Not just a successful appeal to incorrect forecasts

Not just a successful appeal to incorrect forecasts


When entering into a franchise agreement, a franchisor is not automatically obliged to provide a turnover and/or profit forecast. However, a certain turnover or profit forecast is often provided to the prospective franchisee. This may be done from a commercial point of view, but perhaps also for the benefit of the franchisee to obtain financing. What are the consequences if this forecast is subsequently not met?

Below I will first briefly explain the applicable regulations and then discuss a recent ruling in which the franchise agreement was legally annulled pursuant to art. 3:40 paragraph 2 of the Dutch Civil Code due to conflict with mandatory law (failure to observe the standstill period of Article 7:914 paragraph 2 of the Dutch Civil Code), but it has not been established that the prognosis provided was incorrect. Partly because of this, the franchisee has not (yet) succeeded in having his claim for compensation granted.

What are the current rules regarding forecasts?

The legislator has indicated [1] that the Franchise Act is not intended to deviate from the course set by the Supreme Court [2] . The following situations are mentioned, among others, in which providing an inadequate forecast may be unlawful:

  • the franchisor who has a report drawn up by a third party on the expected turnover and expected profit. The franchisor who provides this report to his other party is acting unlawfully under certain circumstances if he knows that this report contains serious errors and he does not draw the attention of his other party to these errors.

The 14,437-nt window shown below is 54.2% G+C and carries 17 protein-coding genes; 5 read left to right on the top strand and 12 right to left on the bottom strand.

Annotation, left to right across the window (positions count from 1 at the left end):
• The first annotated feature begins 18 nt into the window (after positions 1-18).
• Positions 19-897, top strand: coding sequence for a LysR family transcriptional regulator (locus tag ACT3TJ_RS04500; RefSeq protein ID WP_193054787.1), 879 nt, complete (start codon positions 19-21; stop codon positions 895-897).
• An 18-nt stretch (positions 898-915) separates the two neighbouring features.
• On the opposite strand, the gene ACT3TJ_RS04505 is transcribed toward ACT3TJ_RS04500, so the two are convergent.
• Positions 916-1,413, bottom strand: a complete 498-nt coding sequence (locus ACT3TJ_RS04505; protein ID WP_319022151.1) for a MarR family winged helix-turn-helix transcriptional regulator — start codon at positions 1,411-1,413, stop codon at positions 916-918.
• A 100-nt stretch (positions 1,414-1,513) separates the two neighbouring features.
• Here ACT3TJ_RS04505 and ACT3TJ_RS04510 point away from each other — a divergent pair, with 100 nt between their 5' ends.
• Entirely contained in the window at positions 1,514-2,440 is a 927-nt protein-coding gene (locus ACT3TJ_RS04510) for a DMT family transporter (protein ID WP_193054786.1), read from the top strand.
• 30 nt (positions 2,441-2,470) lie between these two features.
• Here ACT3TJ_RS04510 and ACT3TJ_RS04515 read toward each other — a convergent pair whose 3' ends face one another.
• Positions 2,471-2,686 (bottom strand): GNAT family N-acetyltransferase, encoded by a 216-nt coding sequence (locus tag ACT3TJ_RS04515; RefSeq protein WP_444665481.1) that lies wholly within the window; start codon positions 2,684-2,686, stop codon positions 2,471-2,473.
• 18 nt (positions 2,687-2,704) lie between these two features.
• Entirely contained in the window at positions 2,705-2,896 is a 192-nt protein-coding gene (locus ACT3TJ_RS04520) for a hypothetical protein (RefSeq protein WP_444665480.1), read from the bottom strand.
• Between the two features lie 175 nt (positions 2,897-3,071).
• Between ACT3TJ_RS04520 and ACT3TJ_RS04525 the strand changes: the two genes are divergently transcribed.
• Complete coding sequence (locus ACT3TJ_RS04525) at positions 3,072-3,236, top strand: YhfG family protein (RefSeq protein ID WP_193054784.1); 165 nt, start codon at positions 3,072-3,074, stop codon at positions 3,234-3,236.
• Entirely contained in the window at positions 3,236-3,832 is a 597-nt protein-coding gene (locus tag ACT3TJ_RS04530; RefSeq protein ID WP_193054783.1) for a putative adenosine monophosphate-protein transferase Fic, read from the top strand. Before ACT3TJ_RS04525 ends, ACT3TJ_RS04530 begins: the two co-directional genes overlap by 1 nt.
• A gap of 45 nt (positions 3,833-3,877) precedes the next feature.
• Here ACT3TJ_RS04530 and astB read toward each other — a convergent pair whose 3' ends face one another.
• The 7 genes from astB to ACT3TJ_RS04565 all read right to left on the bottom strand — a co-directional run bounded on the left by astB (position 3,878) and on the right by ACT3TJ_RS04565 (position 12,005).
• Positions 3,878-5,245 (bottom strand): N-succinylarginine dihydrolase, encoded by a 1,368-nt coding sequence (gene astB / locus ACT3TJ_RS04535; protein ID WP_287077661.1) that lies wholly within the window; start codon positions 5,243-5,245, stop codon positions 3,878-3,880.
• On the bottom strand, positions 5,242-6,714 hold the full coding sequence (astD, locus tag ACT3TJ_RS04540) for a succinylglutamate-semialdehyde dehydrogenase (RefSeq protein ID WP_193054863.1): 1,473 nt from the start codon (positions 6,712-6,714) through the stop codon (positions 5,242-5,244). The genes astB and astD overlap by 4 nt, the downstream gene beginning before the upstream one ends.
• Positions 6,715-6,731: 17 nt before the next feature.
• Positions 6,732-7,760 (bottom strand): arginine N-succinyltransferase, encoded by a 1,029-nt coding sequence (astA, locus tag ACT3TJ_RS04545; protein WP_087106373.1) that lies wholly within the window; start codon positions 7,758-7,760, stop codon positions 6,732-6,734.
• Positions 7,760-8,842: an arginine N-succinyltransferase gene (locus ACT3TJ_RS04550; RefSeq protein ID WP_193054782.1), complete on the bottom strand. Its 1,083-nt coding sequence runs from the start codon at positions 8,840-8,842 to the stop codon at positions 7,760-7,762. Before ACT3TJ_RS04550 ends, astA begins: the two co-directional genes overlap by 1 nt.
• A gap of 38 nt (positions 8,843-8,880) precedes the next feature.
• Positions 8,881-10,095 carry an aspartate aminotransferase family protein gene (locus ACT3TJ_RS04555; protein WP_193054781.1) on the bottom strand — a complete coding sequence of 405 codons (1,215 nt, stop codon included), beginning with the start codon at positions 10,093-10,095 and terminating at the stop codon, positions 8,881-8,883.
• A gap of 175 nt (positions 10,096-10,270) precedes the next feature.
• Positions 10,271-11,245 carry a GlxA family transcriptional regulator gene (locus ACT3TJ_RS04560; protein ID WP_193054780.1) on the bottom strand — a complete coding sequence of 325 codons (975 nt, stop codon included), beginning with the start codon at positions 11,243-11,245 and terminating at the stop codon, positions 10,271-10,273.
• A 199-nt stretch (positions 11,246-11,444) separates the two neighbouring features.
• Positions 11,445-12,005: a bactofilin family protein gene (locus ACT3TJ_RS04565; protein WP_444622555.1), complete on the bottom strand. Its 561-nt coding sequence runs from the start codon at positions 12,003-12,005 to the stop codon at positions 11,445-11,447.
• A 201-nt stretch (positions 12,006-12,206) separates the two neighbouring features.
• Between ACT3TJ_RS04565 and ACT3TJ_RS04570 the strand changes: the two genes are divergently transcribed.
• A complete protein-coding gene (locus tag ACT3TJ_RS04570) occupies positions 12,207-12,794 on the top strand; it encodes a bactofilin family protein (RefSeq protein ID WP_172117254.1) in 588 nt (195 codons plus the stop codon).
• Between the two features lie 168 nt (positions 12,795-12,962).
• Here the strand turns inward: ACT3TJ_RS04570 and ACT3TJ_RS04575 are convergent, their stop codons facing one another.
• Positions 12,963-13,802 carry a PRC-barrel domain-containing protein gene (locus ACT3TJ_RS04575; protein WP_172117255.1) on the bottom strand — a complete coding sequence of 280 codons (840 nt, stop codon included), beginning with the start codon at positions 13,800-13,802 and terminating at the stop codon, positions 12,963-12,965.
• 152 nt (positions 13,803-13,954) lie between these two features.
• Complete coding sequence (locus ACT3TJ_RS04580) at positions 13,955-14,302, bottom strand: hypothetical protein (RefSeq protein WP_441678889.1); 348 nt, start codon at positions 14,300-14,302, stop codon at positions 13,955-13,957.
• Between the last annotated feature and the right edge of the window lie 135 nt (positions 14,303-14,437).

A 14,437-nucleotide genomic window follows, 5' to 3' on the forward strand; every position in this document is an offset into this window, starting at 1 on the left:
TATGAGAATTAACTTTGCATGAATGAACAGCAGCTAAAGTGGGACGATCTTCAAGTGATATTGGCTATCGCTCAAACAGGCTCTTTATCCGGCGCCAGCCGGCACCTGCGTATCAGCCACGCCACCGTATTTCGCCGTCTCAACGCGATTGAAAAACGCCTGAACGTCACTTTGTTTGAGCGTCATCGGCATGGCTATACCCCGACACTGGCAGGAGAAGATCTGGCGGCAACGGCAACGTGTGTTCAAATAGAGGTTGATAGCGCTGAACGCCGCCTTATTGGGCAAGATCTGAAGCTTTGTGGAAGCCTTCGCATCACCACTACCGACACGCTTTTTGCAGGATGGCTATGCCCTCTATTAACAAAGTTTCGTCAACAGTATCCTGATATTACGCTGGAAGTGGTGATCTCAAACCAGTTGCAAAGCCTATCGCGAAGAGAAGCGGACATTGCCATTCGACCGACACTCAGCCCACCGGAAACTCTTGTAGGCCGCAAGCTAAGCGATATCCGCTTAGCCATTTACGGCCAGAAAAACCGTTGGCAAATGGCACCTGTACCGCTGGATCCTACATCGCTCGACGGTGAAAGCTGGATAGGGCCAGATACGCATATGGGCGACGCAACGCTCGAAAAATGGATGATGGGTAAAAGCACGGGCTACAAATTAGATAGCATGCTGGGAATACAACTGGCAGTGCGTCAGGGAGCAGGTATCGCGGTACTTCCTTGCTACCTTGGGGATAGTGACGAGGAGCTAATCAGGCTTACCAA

• the franchisor who himself (or a person for whom he is liable on the basis of one of Articles 6:170-6:172 of the Dutch Civil Code) carries out the investigation and provides the results thereof to his other party without the franchisor knowing that the report contains errors, but that carelessness on the part of the franchisor led to the errors in the report.

Not every incorrect forecast is a shortcoming

However, an incorrect forecast does not immediately mean that a franchisee has actually been shortchanged. After all, forecasts look at the future and are not guarantees. In order to determine this, the franchisee must come up with more serious weapons, for example by pointing out inaccuracies, imperfections or carelessness.[3] If a franchisee subsequently succeeds, this may lead to a successful appeal to the negative consequences of a lack of will (for example error), or another basis for liability of the franchisor (such as a tort).

A recent example

A recent ruling by the District Court of The Hague dated 8-11-2023 is illustrative. [4] What was going on in this matter? The franchisor of the Burgerme formula (hamburger restaurants) in the Netherlands had amended the draft agreement on ‘more than minor’ points within the standstill period of 4 weeks. The judge concluded that the franchise agreement signed on March 10, 2021 was legally annulled (extrajudicially) on June 29, 2022, due to conflict with mandatory law (Article 7:914 paragraph 2 of the Dutch Civil Code).